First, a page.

This application is a competitive renewal for a Mid-Career Development Award (K24-MH074457) designed to promote the continued development of the applicant (James Lock, MD, Ph.D) in conducting novel research and mentoring students and other investigators in the area of child and adolescent eating disorders. The applicant is active in developing and testing new treatments for eating disorders, mentoring new investigators, and developing his capacities to conduct neurocognitive and neurofunctional research as outlined in his previous award. This expansion of the scale and focus of Dr. Lock's research and mentoring activities was the direct result of having had the Mid-Career Development Award. In order to make continued progress in patient oriented research in the area of child and adolescent eating disorders and to continue to mentor young investigators, support for an additional 5 years is proposed in this application. Dr. Lock's own development as a research scientist would benefit from an additional period of Mid-Career Development by obtaining further training in neuroimaging research and in genetic research methods to be applied to eating disorder populations and by providing resources for additional mentoring for future scientists in the area of eating disorder research. This application has the following specific aims: 1) To continue to develop and test novel treatments for child and adolescent eating disorders, including enhancing a research network for anorexia nervosa research and dissemination;2) To promote translational research in the neurosciences in patient oriented research related to eating disorders through advanced training in imaging research and new training in psychiatric genetic research;3) To increase the number of trained researchers capable of conducting clinical research and translational research in child and adolescent eating disorders through mentoring and research training. The range of currently funded research and planned research provides an essential scaffold for research training.
This application is a proposal to continue to provide the applicant with support to mentor investigators and develop scientists in patient oriented research in eating disorders. The applicant's current research activities and his base in the Department of Psychiatry at Stanford University provide the platform for providing this type of scientific mentoring. In addition, this application proposes to support the development of the applicant's translational neuroscience training through advanced training in neuroimaging and initiating training in psychiatric genetics. Didactic, consultative, and experiential learning activities are proposed. A pilot project is proposed to investigate family aggregation of cognitive inefficiencies in eating disorders.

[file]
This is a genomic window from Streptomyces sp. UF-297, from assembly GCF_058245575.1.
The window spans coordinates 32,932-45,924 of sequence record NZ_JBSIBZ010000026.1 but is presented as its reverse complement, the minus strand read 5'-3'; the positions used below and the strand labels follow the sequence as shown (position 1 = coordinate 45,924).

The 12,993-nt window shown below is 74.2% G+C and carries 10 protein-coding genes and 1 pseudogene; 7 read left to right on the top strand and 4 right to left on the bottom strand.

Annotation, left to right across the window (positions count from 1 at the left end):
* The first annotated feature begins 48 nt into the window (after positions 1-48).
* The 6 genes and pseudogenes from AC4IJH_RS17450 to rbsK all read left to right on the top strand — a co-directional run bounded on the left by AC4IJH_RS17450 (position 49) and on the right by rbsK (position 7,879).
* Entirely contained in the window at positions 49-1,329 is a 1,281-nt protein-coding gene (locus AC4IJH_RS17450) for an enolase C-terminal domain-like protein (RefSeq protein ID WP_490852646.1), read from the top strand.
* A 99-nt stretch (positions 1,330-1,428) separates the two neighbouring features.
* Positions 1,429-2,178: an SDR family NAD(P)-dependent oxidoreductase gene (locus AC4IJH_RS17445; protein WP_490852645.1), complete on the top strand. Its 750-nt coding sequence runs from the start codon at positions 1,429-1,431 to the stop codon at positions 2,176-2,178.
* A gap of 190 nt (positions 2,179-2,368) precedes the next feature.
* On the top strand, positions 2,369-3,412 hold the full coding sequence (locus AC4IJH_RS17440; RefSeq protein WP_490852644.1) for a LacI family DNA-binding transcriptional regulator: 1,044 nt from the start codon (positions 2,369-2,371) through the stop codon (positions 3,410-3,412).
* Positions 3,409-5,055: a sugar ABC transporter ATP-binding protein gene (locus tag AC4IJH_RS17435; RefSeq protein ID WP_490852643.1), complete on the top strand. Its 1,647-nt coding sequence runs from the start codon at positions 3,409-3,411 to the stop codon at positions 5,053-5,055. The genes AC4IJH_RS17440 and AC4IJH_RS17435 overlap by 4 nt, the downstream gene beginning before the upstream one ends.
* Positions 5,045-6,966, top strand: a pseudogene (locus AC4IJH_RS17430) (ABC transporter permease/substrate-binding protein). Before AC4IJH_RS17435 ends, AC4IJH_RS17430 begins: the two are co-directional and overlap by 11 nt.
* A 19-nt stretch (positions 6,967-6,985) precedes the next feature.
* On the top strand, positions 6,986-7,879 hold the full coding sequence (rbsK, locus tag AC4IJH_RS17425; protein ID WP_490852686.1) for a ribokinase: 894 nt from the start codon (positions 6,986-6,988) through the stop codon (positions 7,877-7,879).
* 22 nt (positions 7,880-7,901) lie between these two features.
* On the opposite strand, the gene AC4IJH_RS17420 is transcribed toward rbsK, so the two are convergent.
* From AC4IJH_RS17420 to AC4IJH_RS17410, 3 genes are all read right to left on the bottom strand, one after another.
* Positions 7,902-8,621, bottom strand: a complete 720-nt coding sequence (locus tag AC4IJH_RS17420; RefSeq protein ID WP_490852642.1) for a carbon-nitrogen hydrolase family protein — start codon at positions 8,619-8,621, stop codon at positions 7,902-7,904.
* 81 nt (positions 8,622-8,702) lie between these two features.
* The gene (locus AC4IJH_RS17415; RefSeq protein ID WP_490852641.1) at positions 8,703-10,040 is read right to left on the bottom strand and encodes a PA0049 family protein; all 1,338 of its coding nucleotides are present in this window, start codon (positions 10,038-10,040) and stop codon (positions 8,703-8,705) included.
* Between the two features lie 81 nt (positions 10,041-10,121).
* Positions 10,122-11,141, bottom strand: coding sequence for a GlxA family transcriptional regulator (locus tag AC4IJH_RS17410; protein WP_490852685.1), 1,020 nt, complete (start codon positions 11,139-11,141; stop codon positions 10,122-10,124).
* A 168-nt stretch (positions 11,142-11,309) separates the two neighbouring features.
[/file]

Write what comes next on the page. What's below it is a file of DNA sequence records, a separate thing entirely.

|Rienecke, Renee D; Accurso, Erin C; Lock, James et al. (2016) Expressed Emotion, Family Functioning, and Treatment Outcome for Adolescents with Anorexia Nervosa. Eur Eat Disord Rev 24:43-51|
|Rienecke, Renee D; Sim, Leslie; Lock, James et al. (2016) Patterns of expressed emotion in adolescent eating disorders. J Child Psychol Psychiatry 57:1407-1413|
|Le Grange, Daniel (2016) Anorexia nervosa in adults: The urgent need for novel outpatient treatments that work. Psychotherapy (Chic) 53:251-4|
|Byrne, Catherine E; Accurso, Erin C; Arnow, Katherine D et al. (2015) An exploratory examination of patient and parental self-efficacy as predictors of weight gain in adolescents with anorexia nervosa. Int J Eat Disord 48:883-8|
|Ciao, Anna C; Accurso, Erin C; Fitzsimmons-Craft, Ellen E et al. (2015) Family functioning in two treatments for adolescent anorexia nervosa. Int J Eat Disord 48:81-90|
|Le Grange, Daniel; Lock, James; Agras, W Stewart et al. (2015) Randomized Clinical Trial of Family-Based Treatment and Cognitive-Behavioral Therapy for Adolescent Bulimia Nervosa. J Am Acad Child Adolesc Psychiatry 54:886-94.e2|
|Forsberg, Sarah; Fitzpatrick, Kathleen Kara; Darcy, Alison et al. (2015) Development and evaluation of a treatment fidelity instrument for family-based treatment of adolescent anorexia nervosa. Int J Eat Disord 48:91-9|
|Lock, James; Le Grange, Daniel; Agras, W Stewart et al. (2015) Can adaptive treatment improve outcomes in family-based therapy for adolescents with anorexia nervosa? Feasibility and treatment effects of a multi-site treatment study. Behav Res Ther 73:90-5|
|Le Grange, Daniel; Accurso, Erin C; Lock, James et al. (2014) Early weight gain predicts outcome in two treatments for adolescent anorexia nervosa. Int J Eat Disord 47:124-9|
|Le Grange, Daniel; Lock, James; Accurso, Erin C et al. (2014) Relapse from remission at two- to four-year follow-up in two treatments for adolescent anorexia nervosa. J Am Acad Child Adolesc Psychiatry 53:1162-7|
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